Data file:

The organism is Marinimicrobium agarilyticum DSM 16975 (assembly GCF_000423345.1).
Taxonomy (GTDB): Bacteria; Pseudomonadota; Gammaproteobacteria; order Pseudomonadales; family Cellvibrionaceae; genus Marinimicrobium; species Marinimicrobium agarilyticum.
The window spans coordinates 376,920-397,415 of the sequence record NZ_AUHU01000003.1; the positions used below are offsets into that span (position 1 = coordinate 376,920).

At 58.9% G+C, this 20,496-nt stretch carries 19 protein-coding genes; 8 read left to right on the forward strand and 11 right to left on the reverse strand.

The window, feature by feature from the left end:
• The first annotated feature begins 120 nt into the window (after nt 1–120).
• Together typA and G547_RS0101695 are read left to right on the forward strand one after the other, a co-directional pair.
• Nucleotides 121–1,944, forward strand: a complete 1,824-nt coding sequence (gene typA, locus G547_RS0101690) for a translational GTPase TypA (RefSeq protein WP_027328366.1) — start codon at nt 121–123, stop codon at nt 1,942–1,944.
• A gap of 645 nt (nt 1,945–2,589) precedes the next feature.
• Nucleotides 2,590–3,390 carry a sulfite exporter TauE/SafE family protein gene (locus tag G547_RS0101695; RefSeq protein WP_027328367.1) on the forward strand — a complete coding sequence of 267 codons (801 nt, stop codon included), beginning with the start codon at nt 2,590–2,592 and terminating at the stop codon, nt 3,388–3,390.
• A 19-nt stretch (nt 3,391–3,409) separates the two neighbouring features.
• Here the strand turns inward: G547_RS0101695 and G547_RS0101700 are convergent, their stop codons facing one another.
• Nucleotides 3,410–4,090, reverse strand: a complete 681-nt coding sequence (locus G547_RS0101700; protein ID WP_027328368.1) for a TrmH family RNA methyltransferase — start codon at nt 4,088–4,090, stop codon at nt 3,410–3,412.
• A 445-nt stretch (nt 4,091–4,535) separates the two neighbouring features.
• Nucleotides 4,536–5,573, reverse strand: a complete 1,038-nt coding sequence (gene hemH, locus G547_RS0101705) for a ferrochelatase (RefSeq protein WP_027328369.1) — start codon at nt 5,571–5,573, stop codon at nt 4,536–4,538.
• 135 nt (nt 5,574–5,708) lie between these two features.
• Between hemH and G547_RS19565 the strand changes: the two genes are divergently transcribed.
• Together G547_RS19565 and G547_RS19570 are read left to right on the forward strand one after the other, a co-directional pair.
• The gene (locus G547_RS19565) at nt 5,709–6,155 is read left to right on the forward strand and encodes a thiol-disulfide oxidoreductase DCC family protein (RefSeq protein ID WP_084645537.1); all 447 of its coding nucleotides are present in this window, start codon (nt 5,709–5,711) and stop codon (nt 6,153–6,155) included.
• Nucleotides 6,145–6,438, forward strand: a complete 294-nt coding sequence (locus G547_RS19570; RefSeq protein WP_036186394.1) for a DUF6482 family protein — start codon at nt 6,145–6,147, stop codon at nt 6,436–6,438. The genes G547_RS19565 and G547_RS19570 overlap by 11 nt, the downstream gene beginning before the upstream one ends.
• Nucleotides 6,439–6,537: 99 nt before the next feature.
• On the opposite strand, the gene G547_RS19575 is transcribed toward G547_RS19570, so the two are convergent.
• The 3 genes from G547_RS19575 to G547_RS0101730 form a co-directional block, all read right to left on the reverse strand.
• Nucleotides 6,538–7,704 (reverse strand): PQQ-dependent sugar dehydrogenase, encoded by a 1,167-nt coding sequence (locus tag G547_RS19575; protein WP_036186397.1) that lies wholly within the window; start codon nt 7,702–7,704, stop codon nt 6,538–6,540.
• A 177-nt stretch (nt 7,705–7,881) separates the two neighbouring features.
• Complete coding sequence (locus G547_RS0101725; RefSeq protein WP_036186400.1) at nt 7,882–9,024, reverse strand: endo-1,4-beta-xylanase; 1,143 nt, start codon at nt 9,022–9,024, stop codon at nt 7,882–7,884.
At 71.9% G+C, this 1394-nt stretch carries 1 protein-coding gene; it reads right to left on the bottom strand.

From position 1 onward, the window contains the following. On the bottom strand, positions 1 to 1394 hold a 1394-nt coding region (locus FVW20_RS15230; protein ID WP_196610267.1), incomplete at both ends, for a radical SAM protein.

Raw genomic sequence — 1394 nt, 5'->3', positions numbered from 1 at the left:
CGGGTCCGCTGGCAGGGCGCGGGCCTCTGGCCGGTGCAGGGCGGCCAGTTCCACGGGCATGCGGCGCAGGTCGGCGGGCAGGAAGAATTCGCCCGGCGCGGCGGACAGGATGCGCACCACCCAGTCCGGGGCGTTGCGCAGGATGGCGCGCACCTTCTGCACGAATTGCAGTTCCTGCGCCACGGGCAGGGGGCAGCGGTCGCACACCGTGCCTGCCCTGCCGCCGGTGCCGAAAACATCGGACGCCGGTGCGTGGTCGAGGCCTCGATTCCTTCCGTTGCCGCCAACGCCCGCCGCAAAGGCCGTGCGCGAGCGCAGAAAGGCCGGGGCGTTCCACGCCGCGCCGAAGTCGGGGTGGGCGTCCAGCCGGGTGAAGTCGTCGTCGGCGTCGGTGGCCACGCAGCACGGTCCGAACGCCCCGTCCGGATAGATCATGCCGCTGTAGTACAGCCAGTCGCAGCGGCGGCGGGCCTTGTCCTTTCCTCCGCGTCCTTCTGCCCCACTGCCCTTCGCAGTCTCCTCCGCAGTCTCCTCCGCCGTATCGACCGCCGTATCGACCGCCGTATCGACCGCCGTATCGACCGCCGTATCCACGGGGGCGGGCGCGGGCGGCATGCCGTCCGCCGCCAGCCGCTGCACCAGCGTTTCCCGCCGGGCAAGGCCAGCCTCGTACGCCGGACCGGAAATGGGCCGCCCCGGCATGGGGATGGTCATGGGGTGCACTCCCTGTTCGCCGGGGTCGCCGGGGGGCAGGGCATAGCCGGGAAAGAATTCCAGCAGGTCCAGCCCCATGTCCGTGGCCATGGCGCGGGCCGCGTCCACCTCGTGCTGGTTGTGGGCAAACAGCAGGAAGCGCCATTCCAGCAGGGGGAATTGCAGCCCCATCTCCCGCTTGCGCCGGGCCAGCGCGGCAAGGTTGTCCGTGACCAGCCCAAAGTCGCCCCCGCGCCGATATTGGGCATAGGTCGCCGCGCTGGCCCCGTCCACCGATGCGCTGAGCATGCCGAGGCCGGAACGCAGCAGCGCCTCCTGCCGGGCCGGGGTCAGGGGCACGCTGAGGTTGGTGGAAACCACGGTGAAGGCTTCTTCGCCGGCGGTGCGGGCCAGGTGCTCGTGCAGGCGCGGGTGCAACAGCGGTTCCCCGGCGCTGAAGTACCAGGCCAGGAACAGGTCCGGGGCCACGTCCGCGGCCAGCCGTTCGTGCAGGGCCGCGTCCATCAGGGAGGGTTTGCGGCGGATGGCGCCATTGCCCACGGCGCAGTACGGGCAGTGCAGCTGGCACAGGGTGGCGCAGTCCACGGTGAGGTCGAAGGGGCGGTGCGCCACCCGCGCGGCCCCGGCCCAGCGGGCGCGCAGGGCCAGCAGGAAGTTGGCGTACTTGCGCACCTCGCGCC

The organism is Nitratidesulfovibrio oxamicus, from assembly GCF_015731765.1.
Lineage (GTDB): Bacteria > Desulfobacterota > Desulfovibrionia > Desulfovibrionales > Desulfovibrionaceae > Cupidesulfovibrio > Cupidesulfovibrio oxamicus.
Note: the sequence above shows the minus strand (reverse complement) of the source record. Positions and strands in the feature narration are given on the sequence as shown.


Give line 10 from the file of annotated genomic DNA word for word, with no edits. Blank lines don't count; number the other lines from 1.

• Nucleotides 2,590–3,390 carry a sulfite exporter TauE/SafE family protein gene (locus tag G547_RS0101695; RefSeq protein WP_027328367.1) on the forward strand — a complete coding sequence of 267 codons (801 nt, stop codon included), beginning with the start codon at nt 2,590–2,592 and terminating at the stop codon, nt 3,388–3,390.